Raising Your Voice-Activated Content Presence

08 Mar Raising Your Voice-Activated Content Presence

Paradigm shifts rarely occur in the media industry. From radio to television, from newspapers to websites; adoption of new media is a slow process. One key takeaway we brought home from last week’s Mega Conference in Las Vegas, was the smart speaker is causing a new shift, and most companies don’t even know it.

Any time one of these shifts occurs, it can look like the end for companies that aren’t able to adapt. But attending one session in particular at Mega showed us that content doesn’t go away, we just how we access it.

The next home for media consumption is finding its way into more kitchens, bedrooms and cars than ever in 2019. Smart speakers seem to be the next evolution of phones when it comes to searching for news updates and other similar content.

The rise of voice search in media

Internet connected speakers like the Amazon Echo and the Google Home have become quite affordable and are finally moving out of the realm of niche technology. And this isn’t just because they’re cheaper cheaper. The biggest cause of this widespread adoption is that smart speakers are now a part of people’s daily routines.

As media companies, when we talk about retaining an audience, we look at becoming a part of regular habits. Morning and evening routines are the most habitual parts of our days, so it’s no surprise that smart speaker growth has been exponential.

Local media is right at home

So what are the habits that drive this heavy use? When preparing to leave in the morning, the most common voice commands are to search for weather, traffic and setting reminders for errands. These are all personal and locally-driven inquiries, which shows a lot about what people want out of their devices.

Local news organizations need to establish a presence in the smart speaker ecosystem. The current lack of competition in this space means that anyone who is first to integrate will find success.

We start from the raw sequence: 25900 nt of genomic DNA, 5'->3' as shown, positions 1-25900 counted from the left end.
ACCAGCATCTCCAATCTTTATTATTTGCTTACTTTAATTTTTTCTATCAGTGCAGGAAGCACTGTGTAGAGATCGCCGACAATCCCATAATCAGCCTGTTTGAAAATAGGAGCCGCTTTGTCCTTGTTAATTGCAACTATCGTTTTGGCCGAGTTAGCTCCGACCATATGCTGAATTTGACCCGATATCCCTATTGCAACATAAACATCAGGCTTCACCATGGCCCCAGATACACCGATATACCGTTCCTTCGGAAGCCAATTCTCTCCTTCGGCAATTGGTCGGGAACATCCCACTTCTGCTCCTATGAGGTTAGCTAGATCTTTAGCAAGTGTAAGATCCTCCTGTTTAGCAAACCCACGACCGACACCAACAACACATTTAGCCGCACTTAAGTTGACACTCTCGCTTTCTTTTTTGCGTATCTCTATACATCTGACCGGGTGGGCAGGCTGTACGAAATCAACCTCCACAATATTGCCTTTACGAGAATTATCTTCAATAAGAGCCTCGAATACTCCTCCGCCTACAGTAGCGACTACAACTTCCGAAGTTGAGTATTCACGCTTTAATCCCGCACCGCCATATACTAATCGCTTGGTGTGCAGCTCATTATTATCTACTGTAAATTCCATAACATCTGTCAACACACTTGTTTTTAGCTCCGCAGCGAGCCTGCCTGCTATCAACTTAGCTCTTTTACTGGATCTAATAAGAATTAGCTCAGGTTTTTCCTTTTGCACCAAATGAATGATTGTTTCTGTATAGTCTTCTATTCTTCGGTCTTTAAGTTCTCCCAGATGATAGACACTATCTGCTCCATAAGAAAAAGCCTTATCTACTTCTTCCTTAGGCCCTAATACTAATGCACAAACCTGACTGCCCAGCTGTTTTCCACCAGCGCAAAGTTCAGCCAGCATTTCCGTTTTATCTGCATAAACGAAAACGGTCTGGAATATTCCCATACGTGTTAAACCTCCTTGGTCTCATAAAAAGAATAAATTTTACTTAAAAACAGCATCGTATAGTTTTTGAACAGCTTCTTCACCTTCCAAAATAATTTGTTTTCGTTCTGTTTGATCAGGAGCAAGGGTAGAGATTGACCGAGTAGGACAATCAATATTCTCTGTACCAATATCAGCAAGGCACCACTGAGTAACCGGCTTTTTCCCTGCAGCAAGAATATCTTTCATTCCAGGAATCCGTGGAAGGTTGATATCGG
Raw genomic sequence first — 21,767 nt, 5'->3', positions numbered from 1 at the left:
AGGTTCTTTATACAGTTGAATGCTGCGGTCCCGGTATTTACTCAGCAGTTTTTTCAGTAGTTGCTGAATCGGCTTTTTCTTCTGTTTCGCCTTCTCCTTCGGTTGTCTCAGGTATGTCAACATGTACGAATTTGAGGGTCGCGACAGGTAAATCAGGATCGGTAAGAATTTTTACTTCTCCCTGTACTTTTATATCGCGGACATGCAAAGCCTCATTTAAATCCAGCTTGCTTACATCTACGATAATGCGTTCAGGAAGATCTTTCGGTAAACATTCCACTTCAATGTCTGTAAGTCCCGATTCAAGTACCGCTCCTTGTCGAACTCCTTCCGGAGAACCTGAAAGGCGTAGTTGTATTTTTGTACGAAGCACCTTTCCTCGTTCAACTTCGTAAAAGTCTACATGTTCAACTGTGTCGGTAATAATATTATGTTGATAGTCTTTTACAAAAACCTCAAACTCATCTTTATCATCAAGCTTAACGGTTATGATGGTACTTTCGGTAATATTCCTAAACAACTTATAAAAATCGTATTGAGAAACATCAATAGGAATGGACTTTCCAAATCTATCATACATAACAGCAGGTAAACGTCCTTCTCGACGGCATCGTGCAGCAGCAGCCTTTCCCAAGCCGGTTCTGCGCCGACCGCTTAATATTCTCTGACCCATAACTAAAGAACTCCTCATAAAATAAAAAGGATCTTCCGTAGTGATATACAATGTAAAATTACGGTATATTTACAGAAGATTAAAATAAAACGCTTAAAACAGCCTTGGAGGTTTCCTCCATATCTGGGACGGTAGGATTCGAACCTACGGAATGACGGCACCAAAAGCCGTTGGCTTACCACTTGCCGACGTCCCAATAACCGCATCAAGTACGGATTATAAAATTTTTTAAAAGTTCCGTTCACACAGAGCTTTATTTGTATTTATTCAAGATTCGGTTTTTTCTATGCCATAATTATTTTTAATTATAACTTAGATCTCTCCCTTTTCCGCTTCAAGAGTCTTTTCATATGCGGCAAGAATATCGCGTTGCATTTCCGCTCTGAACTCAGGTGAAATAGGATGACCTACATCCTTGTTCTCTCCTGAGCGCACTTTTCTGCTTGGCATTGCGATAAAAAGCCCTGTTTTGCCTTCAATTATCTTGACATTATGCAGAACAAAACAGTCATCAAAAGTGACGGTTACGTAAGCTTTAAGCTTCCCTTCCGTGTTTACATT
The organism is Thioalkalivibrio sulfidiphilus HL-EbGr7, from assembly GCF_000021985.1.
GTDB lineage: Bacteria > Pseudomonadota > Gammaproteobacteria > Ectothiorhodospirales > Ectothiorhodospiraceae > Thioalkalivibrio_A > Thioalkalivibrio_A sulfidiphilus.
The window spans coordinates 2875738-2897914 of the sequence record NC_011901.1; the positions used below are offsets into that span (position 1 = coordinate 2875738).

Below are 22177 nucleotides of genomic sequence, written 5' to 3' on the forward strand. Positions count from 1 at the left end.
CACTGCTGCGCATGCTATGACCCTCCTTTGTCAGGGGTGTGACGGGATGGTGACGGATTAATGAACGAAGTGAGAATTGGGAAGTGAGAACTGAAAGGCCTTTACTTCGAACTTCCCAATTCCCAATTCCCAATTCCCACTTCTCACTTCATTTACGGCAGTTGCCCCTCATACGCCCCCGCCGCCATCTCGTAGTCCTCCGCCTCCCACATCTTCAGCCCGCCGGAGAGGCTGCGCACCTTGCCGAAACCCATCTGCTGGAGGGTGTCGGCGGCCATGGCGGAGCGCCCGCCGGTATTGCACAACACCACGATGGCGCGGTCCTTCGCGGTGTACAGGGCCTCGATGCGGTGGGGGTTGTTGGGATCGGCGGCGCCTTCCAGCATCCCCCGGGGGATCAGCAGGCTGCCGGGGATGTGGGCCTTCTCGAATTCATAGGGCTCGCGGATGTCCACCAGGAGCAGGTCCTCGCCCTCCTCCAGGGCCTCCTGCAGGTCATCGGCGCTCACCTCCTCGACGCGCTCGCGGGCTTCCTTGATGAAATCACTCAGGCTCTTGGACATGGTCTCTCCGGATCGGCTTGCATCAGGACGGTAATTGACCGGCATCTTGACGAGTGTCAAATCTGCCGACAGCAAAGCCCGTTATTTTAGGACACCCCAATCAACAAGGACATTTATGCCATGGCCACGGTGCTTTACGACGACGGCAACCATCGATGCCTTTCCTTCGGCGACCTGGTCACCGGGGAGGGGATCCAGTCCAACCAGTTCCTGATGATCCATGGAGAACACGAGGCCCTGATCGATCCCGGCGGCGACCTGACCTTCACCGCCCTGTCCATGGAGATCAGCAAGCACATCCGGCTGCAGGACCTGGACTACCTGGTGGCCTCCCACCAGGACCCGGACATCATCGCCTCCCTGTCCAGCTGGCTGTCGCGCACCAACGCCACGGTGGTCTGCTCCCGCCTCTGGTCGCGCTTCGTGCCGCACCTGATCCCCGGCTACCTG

When people search for a local restaurant, they want to know more than just where it is and how long it will take to get there. Imagine having your review of that restaurant come up when the user asks if the spot is worth eating at. This opens up a wealth of new opportunities for local media organizations to get in front of audiences.

How can you adapt?

As content changes its home, companies have to prioritize in order to afford ventures into new mediums. “Cut staff? Cut expenses? What do I slice in order to have budget to experiment,” asks speaker Seth Rogin, President and CEO of Nucleus Marketing Solutions. “We live quarter to quarter, which makes it difficult to experiment.”

Rogin aptly highlights the challenge that many companies face in dedicating time and money into new markets for their content. He refers to this as “Publishers That Suffered Disorder,” or PTSD. A good place to start in getting over this would be blending existing content with new technology.

Podcasts are a great example of content that can easily be injected into this new audio-driven medium. The Washington Post has gotten ahead of the game by splitting off a six person team from audience development to focus on home assistants with podcasts and other audio services.

If the goal is to line up content with the habitual nature of speaker usage, podcasting is a natural fit. According to TechCrunch, 32% of Americans are monthly podcast listeners and 22% are weekly listeners. Podcasting might not be a new thing, but these statistics are still impressive. They fall only slightly behind the number of people that claim to listen to music services.

Take ownership of content

Google, Amazon and Apple only provide the avenue for your content to find listeners, they don’t own any content. Google has even built its empire on monetizing content that others make. By entering into this market now, media companies can own their fair share of the business.

Fully investing in this market requires more than just appearing on a user’s google search voice command. Companies can put their money where their mouth is by creating an Alexa skill specifically for their content or news.

Users can create custom routines that utilize your skill alongside the usual traffic and weather information. Having your program on the platform means that someone can simply say “good morning,” to get their commute information and a rundown of your headlines.

Branded content producer David Beebe says that “we need to stop interrupting what people are interested in and be what people are interested in.” Finding a home for your content within the smart speaker ecosystem is a perfect example of doing this right.